Horses Under Glace Bay is the second of ADVRider’s Oddities Uncovered Series, a Series of Strange Places Found while Riding.
Kim and I have been traveling to Nova Scotia, Canada on our bikes for years. That part of the world has an extra special something that’s hard to put your finger on.
Nova Scotia possesses amazing natural beauty, wonderfully friendly people and very twisty roads. Fresh, salty smelling, gleaming blue ocean surrounds much of the landscape.
Glace Bay coal mines
Nova Scotia’s charms had attracted us for many years but it wasn’t until we spoke with a local that we found out about the Glace Bay Coal Mines. Located in the northeast corner of Nova Scotia, coal was first extracted in large quantities in 1861.
The mine shafts extended under Glace Bay for miles. Men worked in shafts that were not tall enough to stand in for around $1.50 per 10 hour day. Boys also mined coal and were paid about 65 cents a day.
But one other worker toiled in the darkness under the sea. Horses were drafted into service and worked under the ocean hauling the mined coal to where it could be collected.
Once in the mines, the horses didn’t leave except for the two week period when all miners were given vacation. Then the horses were also given their time off above ground. But as soon as the vacation was over, the horses returned to the depths of Glace Bay.
Horses called Pit Ponies
Called pit ponies, the horses were well kept and possibly led a more protected life than the miners. Each horse was given a heavy leather cap and mask that fit between its ears and over its nose.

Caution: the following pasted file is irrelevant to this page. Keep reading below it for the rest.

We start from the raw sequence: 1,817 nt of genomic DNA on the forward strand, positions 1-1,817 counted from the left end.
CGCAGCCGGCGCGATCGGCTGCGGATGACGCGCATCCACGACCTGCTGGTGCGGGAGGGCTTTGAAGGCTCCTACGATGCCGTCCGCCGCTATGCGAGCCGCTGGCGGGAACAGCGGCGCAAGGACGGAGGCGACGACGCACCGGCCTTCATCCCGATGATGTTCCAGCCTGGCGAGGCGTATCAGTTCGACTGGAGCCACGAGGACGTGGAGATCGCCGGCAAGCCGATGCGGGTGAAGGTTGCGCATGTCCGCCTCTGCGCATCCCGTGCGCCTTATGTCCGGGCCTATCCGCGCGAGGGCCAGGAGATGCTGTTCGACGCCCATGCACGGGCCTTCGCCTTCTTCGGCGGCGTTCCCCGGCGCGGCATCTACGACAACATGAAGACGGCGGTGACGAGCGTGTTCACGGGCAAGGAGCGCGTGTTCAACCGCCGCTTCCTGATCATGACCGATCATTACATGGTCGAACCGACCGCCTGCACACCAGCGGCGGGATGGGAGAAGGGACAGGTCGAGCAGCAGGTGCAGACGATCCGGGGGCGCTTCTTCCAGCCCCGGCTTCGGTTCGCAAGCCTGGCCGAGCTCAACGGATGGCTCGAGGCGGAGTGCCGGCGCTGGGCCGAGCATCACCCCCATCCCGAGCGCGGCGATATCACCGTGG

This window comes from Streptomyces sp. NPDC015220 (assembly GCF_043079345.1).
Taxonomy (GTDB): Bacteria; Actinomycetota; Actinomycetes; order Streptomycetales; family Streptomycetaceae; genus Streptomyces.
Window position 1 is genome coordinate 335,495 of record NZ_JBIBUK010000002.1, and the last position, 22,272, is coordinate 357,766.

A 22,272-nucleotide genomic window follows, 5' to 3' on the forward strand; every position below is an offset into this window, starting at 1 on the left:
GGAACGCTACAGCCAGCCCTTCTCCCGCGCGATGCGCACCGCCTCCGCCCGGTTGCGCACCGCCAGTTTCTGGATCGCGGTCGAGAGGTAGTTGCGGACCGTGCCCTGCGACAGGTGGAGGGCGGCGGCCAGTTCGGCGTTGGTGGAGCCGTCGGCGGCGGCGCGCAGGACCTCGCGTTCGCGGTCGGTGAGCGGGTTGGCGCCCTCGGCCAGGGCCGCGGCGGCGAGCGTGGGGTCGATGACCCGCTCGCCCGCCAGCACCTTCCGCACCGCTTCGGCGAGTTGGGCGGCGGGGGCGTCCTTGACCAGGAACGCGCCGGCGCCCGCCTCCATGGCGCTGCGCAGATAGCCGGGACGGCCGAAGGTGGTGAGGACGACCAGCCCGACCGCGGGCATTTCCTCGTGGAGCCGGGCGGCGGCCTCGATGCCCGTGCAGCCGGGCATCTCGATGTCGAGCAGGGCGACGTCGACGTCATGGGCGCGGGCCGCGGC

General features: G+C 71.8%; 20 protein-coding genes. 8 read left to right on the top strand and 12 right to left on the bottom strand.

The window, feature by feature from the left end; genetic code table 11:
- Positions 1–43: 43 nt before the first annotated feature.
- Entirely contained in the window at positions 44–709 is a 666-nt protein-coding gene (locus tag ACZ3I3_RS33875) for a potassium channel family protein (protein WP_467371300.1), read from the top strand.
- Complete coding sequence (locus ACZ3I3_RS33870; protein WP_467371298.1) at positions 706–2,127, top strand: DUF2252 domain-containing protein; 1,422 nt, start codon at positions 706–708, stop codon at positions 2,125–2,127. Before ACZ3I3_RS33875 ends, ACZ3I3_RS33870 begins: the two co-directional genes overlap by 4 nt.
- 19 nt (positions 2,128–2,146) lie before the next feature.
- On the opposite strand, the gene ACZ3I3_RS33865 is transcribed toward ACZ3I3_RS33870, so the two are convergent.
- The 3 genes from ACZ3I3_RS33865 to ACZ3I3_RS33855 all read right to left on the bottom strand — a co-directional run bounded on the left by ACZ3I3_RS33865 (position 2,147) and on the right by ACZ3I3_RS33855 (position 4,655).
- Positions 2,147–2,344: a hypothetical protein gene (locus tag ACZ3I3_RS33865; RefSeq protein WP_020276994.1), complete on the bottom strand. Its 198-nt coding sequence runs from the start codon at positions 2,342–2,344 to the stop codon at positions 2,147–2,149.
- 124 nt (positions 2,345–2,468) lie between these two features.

Housed underground (sea) each horse had its own stall. They were well fed and ate grain and hay. Most men loved their horses and took very good care of them. Horses ultimately produced more coal than an individual miner. So miners that didn’t take proper care of the animals were taken to task.
Working in the mine was not a safe job either for the miners or the horses. Horses received four main types of injuries:
- Painful scruffing of their heads against low beams which ripped the flesh and required the vet to stitch it up, sometimes even inserting a steel plate.
- Hastily prepared roadbeds caused injuries to the horse’s feet. Their legs could get stuck and coal boxes would run into them and break their legs.
- Tight spaces also caused injuries. As a result of the tight quarters, horses could rub their shoulders raw until they festered. The most effective treatment was coating them with kerosene oil. This resulted in many more horses being saved.
- The greatest danger to horses was pulling coal cars downhill. More humane and sensible drivers ‘spragged the wheel’ by placing a short pole between the iron spokes of one wheel for braking. A broken neck or broken legs were often avoided by doing this.
At a certain point in time, it could be determined that a horse should be retired. Once retired, they were returned above ground to live out the rest of their lives.
So unless you had visited the Glace Bay Miners Museum, you wouldn’t know the story of the people and horses that toiled for long hours under the sea.